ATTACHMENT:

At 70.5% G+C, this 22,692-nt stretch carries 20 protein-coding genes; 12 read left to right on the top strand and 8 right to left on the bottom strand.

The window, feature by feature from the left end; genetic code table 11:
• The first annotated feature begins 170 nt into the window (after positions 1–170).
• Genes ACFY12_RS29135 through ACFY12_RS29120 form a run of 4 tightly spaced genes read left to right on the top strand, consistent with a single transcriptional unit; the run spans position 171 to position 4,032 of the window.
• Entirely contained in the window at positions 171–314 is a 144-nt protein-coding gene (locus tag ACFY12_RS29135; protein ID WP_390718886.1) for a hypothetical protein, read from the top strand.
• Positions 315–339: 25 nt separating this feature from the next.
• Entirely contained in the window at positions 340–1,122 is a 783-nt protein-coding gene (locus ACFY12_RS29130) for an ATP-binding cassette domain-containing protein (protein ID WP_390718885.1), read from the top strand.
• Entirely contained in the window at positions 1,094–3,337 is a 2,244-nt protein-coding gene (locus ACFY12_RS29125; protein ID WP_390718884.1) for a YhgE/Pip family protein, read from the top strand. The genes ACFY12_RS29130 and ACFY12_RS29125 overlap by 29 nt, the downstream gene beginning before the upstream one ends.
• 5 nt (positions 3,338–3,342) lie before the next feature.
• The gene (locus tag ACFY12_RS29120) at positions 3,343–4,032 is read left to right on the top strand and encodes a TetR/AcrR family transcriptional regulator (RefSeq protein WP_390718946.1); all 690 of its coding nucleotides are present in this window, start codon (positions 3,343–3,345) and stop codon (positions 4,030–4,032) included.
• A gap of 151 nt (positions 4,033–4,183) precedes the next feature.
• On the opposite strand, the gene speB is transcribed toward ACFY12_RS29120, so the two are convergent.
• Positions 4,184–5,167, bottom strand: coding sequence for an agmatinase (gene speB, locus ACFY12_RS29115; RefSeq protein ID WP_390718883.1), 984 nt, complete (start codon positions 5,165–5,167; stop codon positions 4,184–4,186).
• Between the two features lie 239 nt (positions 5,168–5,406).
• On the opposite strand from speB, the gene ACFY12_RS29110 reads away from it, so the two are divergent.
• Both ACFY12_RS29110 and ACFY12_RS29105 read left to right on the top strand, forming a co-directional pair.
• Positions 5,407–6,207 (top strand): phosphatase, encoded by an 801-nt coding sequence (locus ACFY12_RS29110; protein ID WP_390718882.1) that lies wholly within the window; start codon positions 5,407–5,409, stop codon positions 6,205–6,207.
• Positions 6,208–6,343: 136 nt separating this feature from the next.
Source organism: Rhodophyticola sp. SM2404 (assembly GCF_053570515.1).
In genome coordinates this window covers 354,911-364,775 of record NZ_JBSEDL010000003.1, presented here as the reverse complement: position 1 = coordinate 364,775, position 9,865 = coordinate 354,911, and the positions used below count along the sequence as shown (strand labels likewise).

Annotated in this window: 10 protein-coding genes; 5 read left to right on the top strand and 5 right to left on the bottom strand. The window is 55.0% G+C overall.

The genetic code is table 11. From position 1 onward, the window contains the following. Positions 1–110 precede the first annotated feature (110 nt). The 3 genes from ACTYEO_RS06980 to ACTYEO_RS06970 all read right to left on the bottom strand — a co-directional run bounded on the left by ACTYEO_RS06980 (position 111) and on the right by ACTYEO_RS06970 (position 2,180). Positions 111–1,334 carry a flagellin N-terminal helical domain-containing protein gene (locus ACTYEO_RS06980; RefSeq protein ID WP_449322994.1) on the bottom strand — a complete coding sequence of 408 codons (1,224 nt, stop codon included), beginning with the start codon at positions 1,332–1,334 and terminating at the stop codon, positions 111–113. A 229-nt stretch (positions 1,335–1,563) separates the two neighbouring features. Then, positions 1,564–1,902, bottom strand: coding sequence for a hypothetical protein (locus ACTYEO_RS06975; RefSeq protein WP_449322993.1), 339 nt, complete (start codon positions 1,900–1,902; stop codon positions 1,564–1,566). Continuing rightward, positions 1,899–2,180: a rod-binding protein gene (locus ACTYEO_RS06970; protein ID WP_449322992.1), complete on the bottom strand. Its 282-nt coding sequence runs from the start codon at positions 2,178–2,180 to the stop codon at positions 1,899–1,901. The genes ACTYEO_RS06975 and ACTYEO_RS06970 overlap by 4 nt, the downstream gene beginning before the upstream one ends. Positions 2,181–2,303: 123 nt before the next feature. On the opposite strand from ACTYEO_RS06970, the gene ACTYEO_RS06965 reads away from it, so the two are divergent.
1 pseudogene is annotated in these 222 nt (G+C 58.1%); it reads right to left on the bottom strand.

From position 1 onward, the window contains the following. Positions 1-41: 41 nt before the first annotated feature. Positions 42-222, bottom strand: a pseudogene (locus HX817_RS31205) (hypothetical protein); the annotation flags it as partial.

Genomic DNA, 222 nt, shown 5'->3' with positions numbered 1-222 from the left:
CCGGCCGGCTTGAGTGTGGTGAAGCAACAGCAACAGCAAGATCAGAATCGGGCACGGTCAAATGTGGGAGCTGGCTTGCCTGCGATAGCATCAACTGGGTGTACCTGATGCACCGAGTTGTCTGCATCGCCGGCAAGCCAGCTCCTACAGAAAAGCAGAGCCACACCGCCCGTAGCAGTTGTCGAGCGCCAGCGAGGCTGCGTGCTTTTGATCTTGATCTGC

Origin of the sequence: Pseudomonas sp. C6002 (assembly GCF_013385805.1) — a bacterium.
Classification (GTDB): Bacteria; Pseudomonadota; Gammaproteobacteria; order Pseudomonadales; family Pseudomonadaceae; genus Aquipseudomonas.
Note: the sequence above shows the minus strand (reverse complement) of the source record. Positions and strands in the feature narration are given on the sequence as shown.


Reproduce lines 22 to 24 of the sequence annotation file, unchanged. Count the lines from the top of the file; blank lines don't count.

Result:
The genetic code is table 11. From position 1 onward, the window contains the following. Positions 1–110 precede the first annotated feature (110 nt). The 3 genes from ACTYEO_RS06980 to ACTYEO_RS06970 all read right to left on the bottom strand — a co-directional run bounded on the left by ACTYEO_RS06980 (position 111) and on the right by ACTYEO_RS06970 (position 2,180). Positions 111–1,334 carry a flagellin N-terminal helical domain-containing protein gene (locus ACTYEO_RS06980; RefSeq protein ID WP_449322994.1) on the bottom strand — a complete coding sequence of 408 codons (1,224 nt, stop codon included), beginning with the start codon at positions 1,332–1,334 and terminating at the stop codon, positions 111–113. A 229-nt stretch (positions 1,335–1,563) separates the two neighbouring features. Then, positions 1,564–1,902, bottom strand: coding sequence for a hypothetical protein (locus ACTYEO_RS06975; RefSeq protein WP_449322993.1), 339 nt, complete (start codon positions 1,900–1,902; stop codon positions 1,564–1,566). Continuing rightward, positions 1,899–2,180: a rod-binding protein gene (locus ACTYEO_RS06970; protein ID WP_449322992.1), complete on the bottom strand. Its 282-nt coding sequence runs from the start codon at positions 2,178–2,180 to the stop codon at positions 1,899–1,901. The genes ACTYEO_RS06975 and ACTYEO_RS06970 overlap by 4 nt, the downstream gene beginning before the upstream one ends. Positions 2,181–2,303: 123 nt before the next feature. On the opposite strand from ACTYEO_RS06970, the gene ACTYEO_RS06965 reads away from it, so the two are divergent.
1 pseudogene is annotated in these 222 nt (G+C 58.1%); it reads right to left on the bottom strand.

From position 1 onward, the window contains the following. Positions 1-41: 41 nt before the first annotated feature. Positions 42-222, bottom strand: a pseudogene (locus HX817_RS31205) (hypothetical protein); the annotation flags it as partial.